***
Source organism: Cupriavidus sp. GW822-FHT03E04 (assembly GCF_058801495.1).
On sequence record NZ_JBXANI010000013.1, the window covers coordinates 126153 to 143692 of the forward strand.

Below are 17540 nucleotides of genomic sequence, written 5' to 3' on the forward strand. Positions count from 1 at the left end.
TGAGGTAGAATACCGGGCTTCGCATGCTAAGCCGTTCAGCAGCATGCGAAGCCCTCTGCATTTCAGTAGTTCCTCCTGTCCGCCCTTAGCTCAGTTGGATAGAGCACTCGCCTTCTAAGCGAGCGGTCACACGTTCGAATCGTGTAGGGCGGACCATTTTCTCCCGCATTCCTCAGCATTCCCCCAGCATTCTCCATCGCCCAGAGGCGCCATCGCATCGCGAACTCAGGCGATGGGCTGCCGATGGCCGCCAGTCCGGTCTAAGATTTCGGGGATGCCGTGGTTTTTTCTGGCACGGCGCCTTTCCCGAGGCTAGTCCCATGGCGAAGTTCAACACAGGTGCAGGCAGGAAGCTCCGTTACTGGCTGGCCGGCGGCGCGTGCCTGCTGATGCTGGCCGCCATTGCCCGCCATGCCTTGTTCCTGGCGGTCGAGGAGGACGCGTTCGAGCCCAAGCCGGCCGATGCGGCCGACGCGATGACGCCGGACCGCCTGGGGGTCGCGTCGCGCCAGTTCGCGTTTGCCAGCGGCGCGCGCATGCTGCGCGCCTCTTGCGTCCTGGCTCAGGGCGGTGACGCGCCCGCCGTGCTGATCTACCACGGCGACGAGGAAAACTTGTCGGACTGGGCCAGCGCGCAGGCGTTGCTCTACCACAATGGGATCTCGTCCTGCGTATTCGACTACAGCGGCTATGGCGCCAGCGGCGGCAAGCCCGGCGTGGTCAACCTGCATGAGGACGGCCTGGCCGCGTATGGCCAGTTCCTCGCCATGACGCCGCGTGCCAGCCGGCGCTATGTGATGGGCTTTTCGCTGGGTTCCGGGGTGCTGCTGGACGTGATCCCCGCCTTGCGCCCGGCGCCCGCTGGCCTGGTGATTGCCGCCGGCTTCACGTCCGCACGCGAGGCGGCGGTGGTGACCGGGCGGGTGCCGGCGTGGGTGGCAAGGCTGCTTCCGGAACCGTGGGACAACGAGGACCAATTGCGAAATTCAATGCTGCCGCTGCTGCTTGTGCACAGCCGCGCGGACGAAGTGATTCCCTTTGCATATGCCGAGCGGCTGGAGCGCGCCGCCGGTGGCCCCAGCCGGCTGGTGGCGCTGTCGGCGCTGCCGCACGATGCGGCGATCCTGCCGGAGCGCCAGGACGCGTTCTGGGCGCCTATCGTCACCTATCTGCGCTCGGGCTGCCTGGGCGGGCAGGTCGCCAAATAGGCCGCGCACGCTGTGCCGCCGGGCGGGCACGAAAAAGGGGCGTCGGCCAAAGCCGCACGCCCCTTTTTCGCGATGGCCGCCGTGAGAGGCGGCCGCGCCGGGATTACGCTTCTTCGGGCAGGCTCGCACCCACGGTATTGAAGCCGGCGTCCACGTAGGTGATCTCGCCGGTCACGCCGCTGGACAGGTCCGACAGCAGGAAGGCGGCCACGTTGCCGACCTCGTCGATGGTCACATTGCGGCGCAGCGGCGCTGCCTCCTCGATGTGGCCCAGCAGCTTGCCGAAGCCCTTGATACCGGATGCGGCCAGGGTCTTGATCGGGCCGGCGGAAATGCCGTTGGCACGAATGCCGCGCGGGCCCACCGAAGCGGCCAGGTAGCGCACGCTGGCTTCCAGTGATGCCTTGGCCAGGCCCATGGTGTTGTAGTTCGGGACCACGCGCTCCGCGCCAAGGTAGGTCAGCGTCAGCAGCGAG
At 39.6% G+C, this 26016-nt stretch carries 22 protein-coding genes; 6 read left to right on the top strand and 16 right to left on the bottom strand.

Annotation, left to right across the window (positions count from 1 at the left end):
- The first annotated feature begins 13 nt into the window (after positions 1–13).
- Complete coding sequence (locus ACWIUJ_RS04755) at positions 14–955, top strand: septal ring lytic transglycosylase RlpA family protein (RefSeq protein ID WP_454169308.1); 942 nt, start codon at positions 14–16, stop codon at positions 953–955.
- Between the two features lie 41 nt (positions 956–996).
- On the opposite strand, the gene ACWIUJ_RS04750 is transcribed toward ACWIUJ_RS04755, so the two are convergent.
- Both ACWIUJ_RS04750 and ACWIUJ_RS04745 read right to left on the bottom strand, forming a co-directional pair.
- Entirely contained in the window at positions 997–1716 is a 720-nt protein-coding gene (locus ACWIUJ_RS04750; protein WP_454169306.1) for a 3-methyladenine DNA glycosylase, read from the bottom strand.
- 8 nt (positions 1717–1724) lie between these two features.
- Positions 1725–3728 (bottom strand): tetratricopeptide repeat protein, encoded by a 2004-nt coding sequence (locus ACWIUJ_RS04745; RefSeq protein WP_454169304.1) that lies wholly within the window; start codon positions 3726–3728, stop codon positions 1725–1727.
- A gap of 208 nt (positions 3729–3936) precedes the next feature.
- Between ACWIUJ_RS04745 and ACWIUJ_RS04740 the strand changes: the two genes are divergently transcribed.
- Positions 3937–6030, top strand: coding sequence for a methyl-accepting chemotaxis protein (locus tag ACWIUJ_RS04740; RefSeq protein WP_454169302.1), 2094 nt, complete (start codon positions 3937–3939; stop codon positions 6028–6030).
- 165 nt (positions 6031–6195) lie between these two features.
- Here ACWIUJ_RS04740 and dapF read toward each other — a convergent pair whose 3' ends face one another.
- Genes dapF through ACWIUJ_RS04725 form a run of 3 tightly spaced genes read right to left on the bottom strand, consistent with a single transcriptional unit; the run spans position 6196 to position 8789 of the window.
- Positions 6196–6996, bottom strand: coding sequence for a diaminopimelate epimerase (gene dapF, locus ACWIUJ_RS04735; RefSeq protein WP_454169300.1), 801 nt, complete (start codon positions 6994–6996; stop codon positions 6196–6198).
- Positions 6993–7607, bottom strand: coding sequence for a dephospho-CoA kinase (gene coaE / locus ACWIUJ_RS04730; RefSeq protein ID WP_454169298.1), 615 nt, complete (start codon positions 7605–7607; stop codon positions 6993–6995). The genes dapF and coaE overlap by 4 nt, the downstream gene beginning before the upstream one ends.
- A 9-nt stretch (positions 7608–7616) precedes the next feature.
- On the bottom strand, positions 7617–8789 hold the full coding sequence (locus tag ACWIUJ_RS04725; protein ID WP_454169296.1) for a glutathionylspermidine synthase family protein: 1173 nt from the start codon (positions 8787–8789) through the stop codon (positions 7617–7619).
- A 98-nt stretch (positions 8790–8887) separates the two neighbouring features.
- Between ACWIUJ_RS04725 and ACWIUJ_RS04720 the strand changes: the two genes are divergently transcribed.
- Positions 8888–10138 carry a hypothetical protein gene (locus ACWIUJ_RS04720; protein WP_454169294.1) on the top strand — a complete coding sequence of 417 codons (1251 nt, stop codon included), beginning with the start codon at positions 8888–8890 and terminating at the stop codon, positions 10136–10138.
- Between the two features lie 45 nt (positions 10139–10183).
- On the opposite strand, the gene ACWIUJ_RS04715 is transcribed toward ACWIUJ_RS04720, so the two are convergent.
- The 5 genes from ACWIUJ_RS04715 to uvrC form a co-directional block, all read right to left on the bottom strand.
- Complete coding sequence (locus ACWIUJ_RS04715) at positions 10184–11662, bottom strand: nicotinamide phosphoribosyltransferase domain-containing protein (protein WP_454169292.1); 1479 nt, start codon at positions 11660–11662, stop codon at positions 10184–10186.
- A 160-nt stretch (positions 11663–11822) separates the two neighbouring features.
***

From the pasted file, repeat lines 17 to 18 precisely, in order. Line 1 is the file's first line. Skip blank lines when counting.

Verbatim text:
- Positions 3937–6030, top strand: coding sequence for a methyl-accepting chemotaxis protein (locus tag ACWIUJ_RS04740; RefSeq protein WP_454169302.1), 2094 nt, complete (start codon positions 3937–3939; stop codon positions 6028–6030).
- 165 nt (positions 6031–6195) lie between these two features.